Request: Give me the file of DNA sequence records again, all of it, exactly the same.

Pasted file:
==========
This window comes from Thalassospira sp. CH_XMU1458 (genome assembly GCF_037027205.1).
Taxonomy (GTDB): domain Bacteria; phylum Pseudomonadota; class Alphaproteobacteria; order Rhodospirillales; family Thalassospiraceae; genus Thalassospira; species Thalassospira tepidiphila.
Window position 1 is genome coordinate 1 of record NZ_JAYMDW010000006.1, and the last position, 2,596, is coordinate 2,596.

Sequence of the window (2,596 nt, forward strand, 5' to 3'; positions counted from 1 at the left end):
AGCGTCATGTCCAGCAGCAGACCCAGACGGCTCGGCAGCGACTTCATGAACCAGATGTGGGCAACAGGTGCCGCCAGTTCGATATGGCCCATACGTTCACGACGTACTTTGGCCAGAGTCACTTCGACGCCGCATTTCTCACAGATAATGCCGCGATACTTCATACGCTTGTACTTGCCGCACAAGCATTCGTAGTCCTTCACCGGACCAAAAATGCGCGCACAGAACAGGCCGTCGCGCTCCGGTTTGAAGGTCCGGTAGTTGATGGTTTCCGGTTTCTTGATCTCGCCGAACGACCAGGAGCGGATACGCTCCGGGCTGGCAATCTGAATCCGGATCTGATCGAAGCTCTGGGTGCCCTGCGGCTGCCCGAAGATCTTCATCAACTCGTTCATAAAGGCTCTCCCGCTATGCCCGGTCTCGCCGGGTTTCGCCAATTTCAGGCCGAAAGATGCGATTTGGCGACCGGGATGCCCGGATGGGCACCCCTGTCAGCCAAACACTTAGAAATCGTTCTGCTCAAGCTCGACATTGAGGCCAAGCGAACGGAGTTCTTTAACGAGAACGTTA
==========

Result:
This window comes from Thalassospira sp. CH_XMU1458 (genome assembly GCF_037027205.1).
Taxonomy (GTDB): domain Bacteria; phylum Pseudomonadota; class Alphaproteobacteria; order Rhodospirillales; family Thalassospiraceae; genus Thalassospira; species Thalassospira tepidiphila.
Window position 1 is genome coordinate 1 of record NZ_JAYMDW010000006.1, and the last position, 2,596, is coordinate 2,596.

Sequence of the window (2,596 nt, forward strand, 5' to 3'; positions counted from 1 at the left end):
AGCGTCATGTCCAGCAGCAGACCCAGACGGCTCGGCAGCGACTTCATGAACCAGATGTGGGCAACAGGTGCCGCCAGTTCGATATGGCCCATACGTTCACGACGTACTTTGGCCAGAGTCACTTCGACGCCGCATTTCTCACAGATAATGCCGCGATACTTCATACGCTTGTACTTGCCGCACAAGCATTCGTAGTCCTTCACCGGACCAAAAATGCGCGCACAGAACAGGCCGTCGCGCTCCGGTTTGAAGGTCCGGTAGTTGATGGTTTCCGGTTTCTTGATCTCGCCGAACGACCAGGAGCGGATACGCTCCGGGCTGGCAATCTGAATCCGGATCTGATCGAAGCTCTGGGTGCCCTGCGGCTGCCCGAAGATCTTCATCAACTCGTTCATAAAGGCTCTCCCGCTATGCCCGGTCTCGCCGGGTTTCGCCAATTTCAGGCCGAAAGATGCGATTTGGCGACCGGGATGCCCGGATGGGCACCCCTGTCAGCCAAACACTTAGAAATCGTTCTGCTCAAGCTCGACATTGAGGCCAAGCGAACGGAGTTCTTTAACGAGAACGTTA